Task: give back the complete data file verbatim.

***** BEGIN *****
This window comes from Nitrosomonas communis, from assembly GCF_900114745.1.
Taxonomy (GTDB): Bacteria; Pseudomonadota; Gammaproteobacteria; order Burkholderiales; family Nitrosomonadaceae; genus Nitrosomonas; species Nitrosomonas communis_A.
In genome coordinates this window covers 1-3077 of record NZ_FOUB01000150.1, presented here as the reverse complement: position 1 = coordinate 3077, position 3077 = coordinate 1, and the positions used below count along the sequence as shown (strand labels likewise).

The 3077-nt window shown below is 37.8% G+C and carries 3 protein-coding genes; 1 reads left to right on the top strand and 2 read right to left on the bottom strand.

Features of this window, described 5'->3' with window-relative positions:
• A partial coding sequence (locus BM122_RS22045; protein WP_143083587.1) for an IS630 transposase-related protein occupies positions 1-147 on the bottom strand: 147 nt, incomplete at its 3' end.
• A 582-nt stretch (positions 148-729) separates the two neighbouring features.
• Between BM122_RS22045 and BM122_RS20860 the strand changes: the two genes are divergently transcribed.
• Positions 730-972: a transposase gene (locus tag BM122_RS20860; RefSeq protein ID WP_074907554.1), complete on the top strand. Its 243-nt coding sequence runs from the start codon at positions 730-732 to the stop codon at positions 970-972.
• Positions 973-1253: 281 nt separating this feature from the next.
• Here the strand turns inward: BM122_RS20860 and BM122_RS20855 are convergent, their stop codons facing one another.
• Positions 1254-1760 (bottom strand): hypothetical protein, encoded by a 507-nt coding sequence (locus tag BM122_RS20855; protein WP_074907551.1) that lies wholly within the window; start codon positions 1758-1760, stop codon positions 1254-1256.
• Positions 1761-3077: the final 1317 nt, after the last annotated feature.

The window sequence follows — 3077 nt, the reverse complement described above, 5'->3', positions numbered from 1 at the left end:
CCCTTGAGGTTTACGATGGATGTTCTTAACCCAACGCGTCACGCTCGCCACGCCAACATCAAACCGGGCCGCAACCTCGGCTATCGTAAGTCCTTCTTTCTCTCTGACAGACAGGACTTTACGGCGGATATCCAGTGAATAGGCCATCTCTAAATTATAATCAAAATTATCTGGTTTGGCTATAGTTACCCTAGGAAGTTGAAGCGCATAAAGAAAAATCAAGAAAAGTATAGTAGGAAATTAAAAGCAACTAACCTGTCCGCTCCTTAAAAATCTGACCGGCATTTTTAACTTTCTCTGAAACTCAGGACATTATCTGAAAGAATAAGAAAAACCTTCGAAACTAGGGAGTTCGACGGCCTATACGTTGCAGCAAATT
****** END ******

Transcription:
This window comes from Nitrosomonas communis, from assembly GCF_900114745.1.
Taxonomy (GTDB): Bacteria; Pseudomonadota; Gammaproteobacteria; order Burkholderiales; family Nitrosomonadaceae; genus Nitrosomonas; species Nitrosomonas communis_A.
In genome coordinates this window covers 1-3077 of record NZ_FOUB01000150.1, presented here as the reverse complement: position 1 = coordinate 3077, position 3077 = coordinate 1, and the positions used below count along the sequence as shown (strand labels likewise).

The 3077-nt window shown below is 37.8% G+C and carries 3 protein-coding genes; 1 reads left to right on the top strand and 2 read right to left on the bottom strand.

Features of this window, described 5'->3' with window-relative positions:
• A partial coding sequence (locus BM122_RS22045; protein WP_143083587.1) for an IS630 transposase-related protein occupies positions 1-147 on the bottom strand: 147 nt, incomplete at its 3' end.
• A 582-nt stretch (positions 148-729) separates the two neighbouring features.
• Between BM122_RS22045 and BM122_RS20860 the strand changes: the two genes are divergently transcribed.
• Positions 730-972: a transposase gene (locus tag BM122_RS20860; RefSeq protein ID WP_074907554.1), complete on the top strand. Its 243-nt coding sequence runs from the start codon at positions 730-732 to the stop codon at positions 970-972.
• Positions 973-1253: 281 nt separating this feature from the next.
• Here the strand turns inward: BM122_RS20860 and BM122_RS20855 are convergent, their stop codons facing one another.
• Positions 1254-1760 (bottom strand): hypothetical protein, encoded by a 507-nt coding sequence (locus tag BM122_RS20855; protein WP_074907551.1) that lies wholly within the window; start codon positions 1758-1760, stop codon positions 1254-1256.
• Positions 1761-3077: the final 1317 nt, after the last annotated feature.

The window sequence follows — 3077 nt, the reverse complement described above, 5'->3', positions numbered from 1 at the left end:
CCCTTGAGGTTTACGATGGATGTTCTTAACCCAACGCGTCACGCTCGCCACGCCAACATCAAACCGGGCCGCAACCTCGGCTATCGTAAGTCCTTCTTTCTCTCTGACAGACAGGACTTTACGGCGGATATCCAGTGAATAGGCCATCTCTAAATTATAATCAAAATTATCTGGTTTGGCTATAGTTACCCTAGGAAGTTGAAGCGCATAAAGAAAAATCAAGAAAAGTATAGTAGGAAATTAAAAGCAACTAACCTGTCCGCTCCTTAAAAATCTGACCGGCATTTTTAACTTTCTCTGAAACTCAGGACATTATCTGAAAGAATAAGAAAAACCTTCGAAACTAGGGAGTTCGACGGCCTATACGTTGCAGCAAATT